A report into allegations that staff at Cardinal Pole school were asked to manipulate pupil assessments and to follow a 'no going backwards' policy will not be made public.
The only people who will see the report will be the chair of governors, Fr David Evans and the school's 'interim' executive headteacher Geraldine Freear who has taken over after the previous headteacher, Katherine Hartigan, resigned.
A spokesperson for the school said: "We are not releasing the report as it may prejudice the actions that the head may wish to take."
The report made three recommendations: “The first recommendation relates to personnel, the second to the school’s assessment procedures and the third to clarifying leadership roles within the school."
The school said: "Staff and students can rest assured that our new executive headteacher is very clear about the recommendations and will be acting on these as a priority. She is an extremely experienced headteacher and the governors have every confidence in her ability to lead this school towards a bright future.”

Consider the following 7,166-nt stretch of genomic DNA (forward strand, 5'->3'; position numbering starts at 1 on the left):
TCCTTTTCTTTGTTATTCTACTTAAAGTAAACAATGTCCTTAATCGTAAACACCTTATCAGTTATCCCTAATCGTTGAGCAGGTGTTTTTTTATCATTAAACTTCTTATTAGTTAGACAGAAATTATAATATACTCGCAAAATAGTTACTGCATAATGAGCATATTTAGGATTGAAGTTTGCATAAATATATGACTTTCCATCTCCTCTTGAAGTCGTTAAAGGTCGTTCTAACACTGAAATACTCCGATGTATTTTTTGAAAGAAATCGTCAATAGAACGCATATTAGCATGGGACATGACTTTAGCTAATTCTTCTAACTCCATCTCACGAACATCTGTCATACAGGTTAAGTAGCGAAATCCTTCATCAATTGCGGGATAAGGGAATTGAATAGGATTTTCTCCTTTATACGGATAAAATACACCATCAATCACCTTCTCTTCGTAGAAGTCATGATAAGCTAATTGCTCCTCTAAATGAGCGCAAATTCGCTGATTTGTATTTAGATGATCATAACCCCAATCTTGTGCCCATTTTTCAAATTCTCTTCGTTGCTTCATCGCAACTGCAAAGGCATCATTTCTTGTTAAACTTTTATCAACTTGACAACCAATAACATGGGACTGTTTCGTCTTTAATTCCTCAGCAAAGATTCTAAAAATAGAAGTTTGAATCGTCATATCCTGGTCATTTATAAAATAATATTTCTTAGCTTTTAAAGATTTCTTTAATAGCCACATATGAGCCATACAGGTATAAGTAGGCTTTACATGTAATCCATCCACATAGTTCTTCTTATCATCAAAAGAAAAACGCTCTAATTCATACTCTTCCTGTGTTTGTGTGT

However it is believed that Freear had already been working with the school since the spring before the manipulation claims were made. Blood and Property has asked the Learning Trust what Freear's role at the school was in this period and whether she had any input on changes to how the school assessed its pupils.
Freear already runs two other schools in North West London and has an impressive track record. But teachers at Cardinal Pole are aware that an employment tribunal found the treatment of a member of staff at one of these schools as "not just inept but wholly unprofessional" in 2007. A news report of the case described a member of staff being subjected to "months of torment" by senior staff.
Blood and Property asked whether that incident was of any concern to the Learning Trust, the school, the governors or the diocese, bearing in mind the morale of the schools teaching staff? No reply has been received.
(It is hard to tell what kind of leadership school authorities are looking for in their headteachers. Sir Michael Wilshaw, the Hackney superhead who will take over Ofsted in January told the TES: "If anyone says to you that ‘staff morale is at an all-time low’ you will know you are doing something right". Would he apply that in this case?)
7 Dec: headteacher resigns
21 Oct: Official investigation reported by Gazette
13 Sept: Cardinal Pole replies to coursework falsification claims
12 Sept: Hackney teachers urged to falsify coursework marks, claim
2 July: Vote of no confidence in Head
Madness on the high seas and old father Thames.
10 hours ago